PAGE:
Ohio Company Launches Trenchless Technology Awareness Program

Man Digging Out Clogged Sewer Line CloseupThe cost, time, and overall inefficiency of traditional excavation has reached a tipping point, according to a press release from the Ohio-based trenchless sewer repair company Invisible Excavations. After studying the cost-benefit relationship between the two processes, the company decided it was time to launch an awareness program of sorts to get the information to the public.

“We decided to make the investment into the latest ‘no-dig’ equipment to help save our customers both time and money,” said company spokesman Brian McDermott in a statement. “The trenchless technology is the best way to do this. Invisible Excavations will be addressing the pipe rehabilitation needs of all residential and commercial customers for the greater Cleveland, Ohio, area for the next 30 plus years.”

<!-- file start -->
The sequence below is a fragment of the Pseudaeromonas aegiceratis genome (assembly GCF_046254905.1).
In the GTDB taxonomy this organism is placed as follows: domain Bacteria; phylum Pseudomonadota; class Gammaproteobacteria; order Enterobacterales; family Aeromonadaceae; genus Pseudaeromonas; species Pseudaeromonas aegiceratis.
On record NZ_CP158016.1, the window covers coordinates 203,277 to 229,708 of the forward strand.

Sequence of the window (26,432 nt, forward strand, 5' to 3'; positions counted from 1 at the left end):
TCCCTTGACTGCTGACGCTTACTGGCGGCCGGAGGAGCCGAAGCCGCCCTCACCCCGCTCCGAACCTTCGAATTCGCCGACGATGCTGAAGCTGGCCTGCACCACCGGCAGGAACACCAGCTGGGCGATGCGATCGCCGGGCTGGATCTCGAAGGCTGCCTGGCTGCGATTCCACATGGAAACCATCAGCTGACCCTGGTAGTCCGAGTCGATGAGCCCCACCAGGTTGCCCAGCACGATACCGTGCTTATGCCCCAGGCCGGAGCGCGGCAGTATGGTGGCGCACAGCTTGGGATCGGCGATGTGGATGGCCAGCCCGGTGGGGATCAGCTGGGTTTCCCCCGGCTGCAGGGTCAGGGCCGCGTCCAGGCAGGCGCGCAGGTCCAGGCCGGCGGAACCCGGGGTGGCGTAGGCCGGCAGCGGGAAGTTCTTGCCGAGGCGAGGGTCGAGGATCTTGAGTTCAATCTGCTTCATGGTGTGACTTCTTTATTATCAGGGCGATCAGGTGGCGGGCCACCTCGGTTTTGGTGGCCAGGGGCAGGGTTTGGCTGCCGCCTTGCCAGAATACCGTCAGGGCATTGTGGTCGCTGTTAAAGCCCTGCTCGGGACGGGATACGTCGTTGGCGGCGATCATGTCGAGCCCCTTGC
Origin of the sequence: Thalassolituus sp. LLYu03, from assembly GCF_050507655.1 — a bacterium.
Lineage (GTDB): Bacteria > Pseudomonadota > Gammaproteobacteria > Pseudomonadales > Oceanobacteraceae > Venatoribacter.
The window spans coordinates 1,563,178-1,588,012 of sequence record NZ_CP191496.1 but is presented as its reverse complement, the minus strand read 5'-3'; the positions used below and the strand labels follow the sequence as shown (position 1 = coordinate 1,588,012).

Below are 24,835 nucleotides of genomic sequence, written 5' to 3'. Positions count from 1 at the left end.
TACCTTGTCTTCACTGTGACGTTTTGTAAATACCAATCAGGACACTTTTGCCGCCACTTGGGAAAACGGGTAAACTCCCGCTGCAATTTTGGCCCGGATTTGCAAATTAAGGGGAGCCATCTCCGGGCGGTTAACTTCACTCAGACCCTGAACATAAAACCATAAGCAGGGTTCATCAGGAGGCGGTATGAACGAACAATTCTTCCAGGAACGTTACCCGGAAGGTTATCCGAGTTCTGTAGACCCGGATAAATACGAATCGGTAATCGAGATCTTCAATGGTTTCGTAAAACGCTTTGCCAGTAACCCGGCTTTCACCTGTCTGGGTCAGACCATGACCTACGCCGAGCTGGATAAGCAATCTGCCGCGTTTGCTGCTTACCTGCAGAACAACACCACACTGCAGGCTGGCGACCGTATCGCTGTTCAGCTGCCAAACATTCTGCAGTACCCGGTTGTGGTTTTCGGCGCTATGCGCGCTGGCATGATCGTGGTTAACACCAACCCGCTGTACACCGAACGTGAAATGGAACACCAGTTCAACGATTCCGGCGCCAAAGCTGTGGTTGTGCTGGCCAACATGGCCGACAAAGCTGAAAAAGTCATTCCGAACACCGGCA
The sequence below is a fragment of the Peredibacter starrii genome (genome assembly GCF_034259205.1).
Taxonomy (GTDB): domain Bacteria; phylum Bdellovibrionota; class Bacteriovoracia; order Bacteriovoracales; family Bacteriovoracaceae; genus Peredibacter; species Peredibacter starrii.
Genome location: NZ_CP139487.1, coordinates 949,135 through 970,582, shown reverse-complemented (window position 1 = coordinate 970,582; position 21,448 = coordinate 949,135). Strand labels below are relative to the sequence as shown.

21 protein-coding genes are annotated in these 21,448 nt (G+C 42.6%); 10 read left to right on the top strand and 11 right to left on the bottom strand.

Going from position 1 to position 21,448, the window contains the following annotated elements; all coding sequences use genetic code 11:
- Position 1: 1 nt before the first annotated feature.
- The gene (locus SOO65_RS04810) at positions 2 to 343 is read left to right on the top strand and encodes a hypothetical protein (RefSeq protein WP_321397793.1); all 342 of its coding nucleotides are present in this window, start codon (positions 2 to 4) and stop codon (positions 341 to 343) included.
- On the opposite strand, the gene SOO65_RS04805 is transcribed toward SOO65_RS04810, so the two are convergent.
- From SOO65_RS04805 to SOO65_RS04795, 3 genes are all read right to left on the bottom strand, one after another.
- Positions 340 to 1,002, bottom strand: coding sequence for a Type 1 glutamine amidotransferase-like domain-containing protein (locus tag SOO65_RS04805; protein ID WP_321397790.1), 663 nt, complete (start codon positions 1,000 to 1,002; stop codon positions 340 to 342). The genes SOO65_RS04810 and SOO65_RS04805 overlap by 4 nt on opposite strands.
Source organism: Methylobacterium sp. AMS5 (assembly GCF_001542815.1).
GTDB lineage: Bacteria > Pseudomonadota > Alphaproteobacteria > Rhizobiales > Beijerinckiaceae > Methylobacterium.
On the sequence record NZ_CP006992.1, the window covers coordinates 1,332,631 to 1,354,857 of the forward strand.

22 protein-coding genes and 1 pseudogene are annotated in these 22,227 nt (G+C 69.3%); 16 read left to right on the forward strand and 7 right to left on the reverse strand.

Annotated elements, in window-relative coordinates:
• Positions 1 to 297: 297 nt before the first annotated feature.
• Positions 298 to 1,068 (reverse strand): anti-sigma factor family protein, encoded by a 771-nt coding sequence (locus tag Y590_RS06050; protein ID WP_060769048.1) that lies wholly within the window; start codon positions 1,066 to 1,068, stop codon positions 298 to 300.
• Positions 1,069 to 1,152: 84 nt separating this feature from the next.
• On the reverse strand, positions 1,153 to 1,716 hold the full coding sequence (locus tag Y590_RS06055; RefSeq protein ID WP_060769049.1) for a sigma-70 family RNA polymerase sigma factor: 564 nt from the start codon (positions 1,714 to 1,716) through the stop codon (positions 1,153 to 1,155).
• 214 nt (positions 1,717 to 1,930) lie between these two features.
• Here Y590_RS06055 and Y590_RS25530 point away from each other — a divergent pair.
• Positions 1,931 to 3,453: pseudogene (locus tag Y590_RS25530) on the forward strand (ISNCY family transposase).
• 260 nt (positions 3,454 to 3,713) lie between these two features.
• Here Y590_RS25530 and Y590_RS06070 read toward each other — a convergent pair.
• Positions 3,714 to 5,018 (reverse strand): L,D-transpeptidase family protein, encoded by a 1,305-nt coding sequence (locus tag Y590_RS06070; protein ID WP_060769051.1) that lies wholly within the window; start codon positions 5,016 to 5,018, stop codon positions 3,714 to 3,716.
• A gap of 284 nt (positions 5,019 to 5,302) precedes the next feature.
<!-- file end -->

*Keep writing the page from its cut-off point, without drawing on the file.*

The ever-increasing cost and hassle of traditional excavation has been a problem in the industry for years, but with new technology being developed every day trenchless means are becoming more and more popular. Despite this fact, 78% of people in one Angie’s List survey had never heard of “no dig” sewer technology.

Yet the average cost of a traditional excavation reached $13,000 this year (depending on the size), according to the home improvement website CostHelper.com. This number doesn’t even take into account any of the costs associated with repairing lawn and hardscape features disturbed after the digging is done.

The actual cost of a trenchless operation is comparable to its more invasive counterpart, but since only a small hole needs to be dug in order to do it the cost, time, and labor needed to return a lawn back to its original state afterwards is eliminated. The overall time it takes to complete a project is reduced significantly as well.

“Our trenchless techniques can reduce the time needed to complete a project to 24 hours in many cases as opposed to several days or weeks when using traditional methods,” McDermitt said.

There are two primary ways to go about trenchless operations: pipe bursting, in which a new pipe is put in place, or repairing the old one with specialized lining. Depending on the condition of the piping in place will determine which one is required.

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